I was browsing at a local book store Saturday and picked up the book -- and couldn't put it down. A truly great read.

An added surprise was to find myself quoted in the book. Wow! I sure didn't see that coming.

Zach E said...

Picked it up at the library a couple weeks ago, and I loved it. Excellent Pixar history.

Thad said...

Thanks for calling attention to this, Mark. I'll try picking up a copy this month.

I'll never be one of the ones who fawns over Pixar. They've done, and will continue to do, things I'm not fond of in animated films.

Tom Sito said...

Hey Mark,
remember when we all used to go to the evening lectures at the New School of Social Research in the Village, because that young professor Leonard Maltin was showing rare cartoons? It was you, me, Jerry Beck, John Canemaker, Haskett, Scarborough, Mike Sporn, Lennie Graves, Eric Goldberg and more.

Well, Ed Catmull told me recently he was in the audience also. A car full of computer guys from NYIT would drive over from Westbury. Including Jim Blinn, Loren Carpenter and Alvy Ray Smith.These guys all later became the backbone of ILM's first computer team.

I told Leonard and he said: "Wow! Now I wish had had a camera on the audience back then!"

Mark Mayerson said...

Their attendance in Maltin's class is in the book. When I read it, I was sorry they didn't make themselves known to everybody, though I have no idea what I would have thought of computer animation in the mid '70s.

It's interesting that none of the artists from NYIT ended up sticking with Catmull. Another missed opportunity for New Yorkers. It could be that Tubby the Tuba left such a bad taste in Catmull's mouth that he wouldn't have been interested anyway.

tom sito said...

Yeah, recognizing what was going to happen with computers then was like when my Uncle Charlie from Newark got out of the Army and wanted to be a neighborhood baby photographer.

An friend told him about NBC was hiring still photographers for a new thing called Television, because the mainstream film cameramen were all boycotting TV.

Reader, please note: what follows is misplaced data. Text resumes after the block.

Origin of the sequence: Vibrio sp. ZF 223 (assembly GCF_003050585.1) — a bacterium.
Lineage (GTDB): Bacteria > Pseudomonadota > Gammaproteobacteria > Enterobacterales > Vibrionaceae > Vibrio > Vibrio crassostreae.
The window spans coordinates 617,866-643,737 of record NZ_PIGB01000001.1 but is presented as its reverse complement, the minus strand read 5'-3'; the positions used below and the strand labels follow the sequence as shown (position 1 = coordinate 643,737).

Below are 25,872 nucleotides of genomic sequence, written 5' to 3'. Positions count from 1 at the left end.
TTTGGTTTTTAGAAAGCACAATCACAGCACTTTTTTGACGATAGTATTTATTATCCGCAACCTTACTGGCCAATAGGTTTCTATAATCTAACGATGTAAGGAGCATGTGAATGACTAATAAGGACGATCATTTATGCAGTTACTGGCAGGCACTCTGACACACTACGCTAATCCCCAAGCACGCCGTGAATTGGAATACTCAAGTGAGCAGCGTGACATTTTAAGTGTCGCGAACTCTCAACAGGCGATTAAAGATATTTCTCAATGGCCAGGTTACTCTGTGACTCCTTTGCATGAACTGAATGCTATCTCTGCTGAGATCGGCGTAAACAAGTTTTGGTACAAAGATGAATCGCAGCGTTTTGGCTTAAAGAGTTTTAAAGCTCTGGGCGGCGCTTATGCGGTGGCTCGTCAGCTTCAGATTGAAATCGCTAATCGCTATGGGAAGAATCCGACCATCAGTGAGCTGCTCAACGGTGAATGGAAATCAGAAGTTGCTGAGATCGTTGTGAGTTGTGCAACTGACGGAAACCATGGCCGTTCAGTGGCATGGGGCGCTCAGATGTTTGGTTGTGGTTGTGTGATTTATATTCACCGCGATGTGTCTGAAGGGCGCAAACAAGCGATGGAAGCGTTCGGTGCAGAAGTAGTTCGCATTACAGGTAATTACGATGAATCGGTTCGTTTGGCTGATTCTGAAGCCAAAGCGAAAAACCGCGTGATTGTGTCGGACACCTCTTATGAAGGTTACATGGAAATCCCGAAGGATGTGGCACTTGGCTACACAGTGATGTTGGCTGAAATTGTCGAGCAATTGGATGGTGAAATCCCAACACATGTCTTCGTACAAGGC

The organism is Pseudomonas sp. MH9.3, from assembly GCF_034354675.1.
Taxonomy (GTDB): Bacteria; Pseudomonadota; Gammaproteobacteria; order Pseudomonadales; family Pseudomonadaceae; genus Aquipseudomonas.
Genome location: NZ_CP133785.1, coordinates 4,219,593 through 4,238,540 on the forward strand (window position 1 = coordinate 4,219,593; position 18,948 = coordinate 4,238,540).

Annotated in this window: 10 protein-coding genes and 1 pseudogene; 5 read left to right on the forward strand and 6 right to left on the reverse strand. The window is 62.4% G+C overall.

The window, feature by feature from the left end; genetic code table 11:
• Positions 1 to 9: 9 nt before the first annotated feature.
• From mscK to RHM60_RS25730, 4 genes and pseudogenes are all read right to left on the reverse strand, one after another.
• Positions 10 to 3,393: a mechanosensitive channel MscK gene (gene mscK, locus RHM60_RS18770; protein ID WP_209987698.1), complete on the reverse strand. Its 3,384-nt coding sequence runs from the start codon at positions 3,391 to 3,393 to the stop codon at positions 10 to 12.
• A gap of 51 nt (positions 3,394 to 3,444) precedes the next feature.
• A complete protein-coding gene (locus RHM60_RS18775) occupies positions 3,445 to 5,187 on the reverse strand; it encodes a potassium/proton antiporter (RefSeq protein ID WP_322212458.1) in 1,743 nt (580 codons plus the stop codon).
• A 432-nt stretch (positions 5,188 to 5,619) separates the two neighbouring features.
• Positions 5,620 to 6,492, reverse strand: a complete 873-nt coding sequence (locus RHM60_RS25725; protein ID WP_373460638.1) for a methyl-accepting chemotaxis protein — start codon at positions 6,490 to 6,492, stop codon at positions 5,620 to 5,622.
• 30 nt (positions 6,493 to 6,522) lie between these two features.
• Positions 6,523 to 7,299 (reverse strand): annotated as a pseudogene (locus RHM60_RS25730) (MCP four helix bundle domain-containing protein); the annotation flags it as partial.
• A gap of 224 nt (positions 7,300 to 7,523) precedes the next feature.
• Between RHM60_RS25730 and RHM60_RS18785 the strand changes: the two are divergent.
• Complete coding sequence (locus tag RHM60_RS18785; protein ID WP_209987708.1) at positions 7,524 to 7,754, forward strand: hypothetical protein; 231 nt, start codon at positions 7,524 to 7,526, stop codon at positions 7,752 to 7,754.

Uncle Charlie thought about it, then went " Nahhh." and became a baby and wedding photographer.

Starting in TV at that time alongside Pat Weaver and Rod Serling, he could retired a legendary producer !!

Jenny Lerew said...

Hey Tom. I was there too, in the New School class.

I well remember a bunch of regulars(it didn't seem like that many--many 4 or so at a pop)sitting up there towards the back who made a lot of noise. A LOT of damn noise! Geeks & freaks indeed! For my part I walked over from NYU alone, and attended class by my lonesome. ; D

So...that was you, huh? And Ed Catmull?! Jerry I always assumed was there but when I bring it up he seems vague about it.

Leonard was terrific, what a guy(this was right before his book hit the streets). I was chagrined to see that when he did ET not much later he seemed so stiff in his delivery-totally different than he was in class or on the phone. He's improved over the years but he's never seemed as natural as he did back then. Maybe it's because he's minus the irony when he's in front of a camera--he'd get in some eye-rolling at you lot back then as I recall!
Anyway he was a stand-up guy and a perfect presenter of that good stuff.

Jenny Lerew said...

I shouId add that I was in that class for the winter 79-80 session so I likely missed most of you, if it was 5 or so years earlier you all were there.

Mark Mayerson said...

I left New York in May or June of 1978 and didn't return until April of 1980. I can't remember if I attended any of Leonard's classes in 1980 or not. By October of '80, I left New York again.

I think my Leonard years were roughly '75-early '78.

Jenny Lerew said...

Mark-I hadn't realized(though I should have)that he did the class for that long. I'm pretty sure it didn't last much longer-in fact, he might have moved to L.A. just after the spring '80 semester.

That was just a priceless opportunity, to be able to se rare cartoons in 16mm prints culled IIRC from not only Leonard's but his many friends' collections...the organization of each evening was perfectly done: a Fleischer night, a Popeye night, a Clampett night and/or a "censored" night...along with UPA, other Warners, etc.etc.etc. I took notes(long since lost, alas)and soaked up Leonard's every word. As I say, he was so very informed, amusing and personable...I barely spoke to him(I was very shy) but boy, did I admire him. And he was amiable enough that a few years later, after he'd begun his ET job and I was back in Los Angeles, I thought nothing of calling him up at Paramount to ask him where I could possibly locate a print of "Acrobatty Bunny"--and he thought nothing of telling me! I wouldn't try that now-he's too much of a bigshot! ; )